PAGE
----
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Squirrel Hair

Although the family Sciuridae contains more than 250 different species of rodents that live in a wide variety of habitats, most people use the term squirrel to refer to only those that are arboreal. These tree squirrels comprise the subfamily Sciurinae, which contains 122 species in 22 genera.

View a second image of Squirrel Hair

The common name of squirrels is derived from the Greek word skiouros, which means “shade tail,” an allusion to one of their most prominent features. Completely covered in fur and often longer the animal’s body and head combined, the tail is frequently bushy, but may appear flatter depending upon species and the way in which the hair grows. The color of the tail and the rest of the small mammal’s fur vary considerably, ranging from earth tones of gray, brown, and black, to brighter hues of white, yellow, orange, and red. Fur markings and patterns are also rather variable, some of which may be quite complex. Dense and silky to the touch, while inexpensive compared to many other types of fur, squirrel pelts have been utilized in the fur industry throughout history.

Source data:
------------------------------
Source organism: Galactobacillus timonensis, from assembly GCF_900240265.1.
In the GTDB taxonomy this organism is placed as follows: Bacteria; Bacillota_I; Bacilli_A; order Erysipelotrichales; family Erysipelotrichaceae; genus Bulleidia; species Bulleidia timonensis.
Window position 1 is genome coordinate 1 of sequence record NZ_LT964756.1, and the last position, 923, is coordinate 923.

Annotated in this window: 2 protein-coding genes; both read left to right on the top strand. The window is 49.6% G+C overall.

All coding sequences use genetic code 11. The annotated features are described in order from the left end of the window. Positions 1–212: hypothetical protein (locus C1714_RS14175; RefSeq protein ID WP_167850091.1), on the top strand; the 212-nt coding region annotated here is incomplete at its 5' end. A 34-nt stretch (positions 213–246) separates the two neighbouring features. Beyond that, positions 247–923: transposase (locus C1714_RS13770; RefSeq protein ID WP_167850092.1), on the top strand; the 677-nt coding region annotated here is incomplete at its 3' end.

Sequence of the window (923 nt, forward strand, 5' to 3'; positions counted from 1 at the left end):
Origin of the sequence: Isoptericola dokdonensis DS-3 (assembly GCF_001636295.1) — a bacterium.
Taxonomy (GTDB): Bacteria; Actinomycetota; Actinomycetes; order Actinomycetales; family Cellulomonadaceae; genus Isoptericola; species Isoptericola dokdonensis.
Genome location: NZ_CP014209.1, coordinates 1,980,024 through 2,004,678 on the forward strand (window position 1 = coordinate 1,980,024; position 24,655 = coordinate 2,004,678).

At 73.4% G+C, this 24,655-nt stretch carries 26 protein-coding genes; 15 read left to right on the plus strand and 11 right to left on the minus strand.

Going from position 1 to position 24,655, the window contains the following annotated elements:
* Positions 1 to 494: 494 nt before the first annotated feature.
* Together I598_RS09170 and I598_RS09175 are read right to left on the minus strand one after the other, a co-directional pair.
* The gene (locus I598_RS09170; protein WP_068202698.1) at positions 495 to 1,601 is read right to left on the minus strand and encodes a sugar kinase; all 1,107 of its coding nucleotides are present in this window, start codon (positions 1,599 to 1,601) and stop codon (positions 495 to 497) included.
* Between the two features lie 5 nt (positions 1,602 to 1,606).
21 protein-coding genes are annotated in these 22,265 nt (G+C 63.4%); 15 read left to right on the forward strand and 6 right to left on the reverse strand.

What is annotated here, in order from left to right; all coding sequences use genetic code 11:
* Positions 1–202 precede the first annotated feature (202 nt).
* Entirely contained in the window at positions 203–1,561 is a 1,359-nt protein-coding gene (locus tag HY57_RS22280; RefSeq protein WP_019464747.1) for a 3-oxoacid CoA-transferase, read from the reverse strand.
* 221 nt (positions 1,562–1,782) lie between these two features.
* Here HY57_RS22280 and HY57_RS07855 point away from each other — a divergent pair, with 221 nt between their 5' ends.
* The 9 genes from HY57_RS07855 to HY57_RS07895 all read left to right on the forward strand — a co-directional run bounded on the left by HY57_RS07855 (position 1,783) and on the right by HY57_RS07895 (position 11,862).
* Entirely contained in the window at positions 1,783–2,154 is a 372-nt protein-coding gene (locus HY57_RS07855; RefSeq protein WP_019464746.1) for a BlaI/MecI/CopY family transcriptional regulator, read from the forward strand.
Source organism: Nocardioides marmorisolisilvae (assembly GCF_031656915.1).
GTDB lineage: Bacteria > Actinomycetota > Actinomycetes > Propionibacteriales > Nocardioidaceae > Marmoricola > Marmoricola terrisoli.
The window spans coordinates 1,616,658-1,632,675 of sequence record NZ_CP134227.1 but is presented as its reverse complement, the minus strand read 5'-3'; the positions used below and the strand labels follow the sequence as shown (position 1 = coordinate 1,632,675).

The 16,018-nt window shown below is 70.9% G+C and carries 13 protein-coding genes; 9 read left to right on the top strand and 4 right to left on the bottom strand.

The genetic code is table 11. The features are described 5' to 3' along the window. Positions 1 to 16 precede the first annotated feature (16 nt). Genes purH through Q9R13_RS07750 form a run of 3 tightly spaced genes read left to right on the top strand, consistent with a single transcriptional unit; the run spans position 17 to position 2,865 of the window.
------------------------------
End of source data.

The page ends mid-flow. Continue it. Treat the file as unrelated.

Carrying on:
Quick and nimble, tree squirrels are able to make their seemingly gravity-defying movements through the trees primarily because of the structure of their feet and ankles. Flexible and rotatable, the joints of their ankles can instantaneously adjust to most any surface, while their slender toes with sharp, pointed claws enable them to hold on. Thus, squirrels can easily accomplish feats, such as descending trees headfirst, at an astonishing pace with very little effort. Such capabilities are invaluable in times of emergency, especially when a hasty retreat from predators is necessary.


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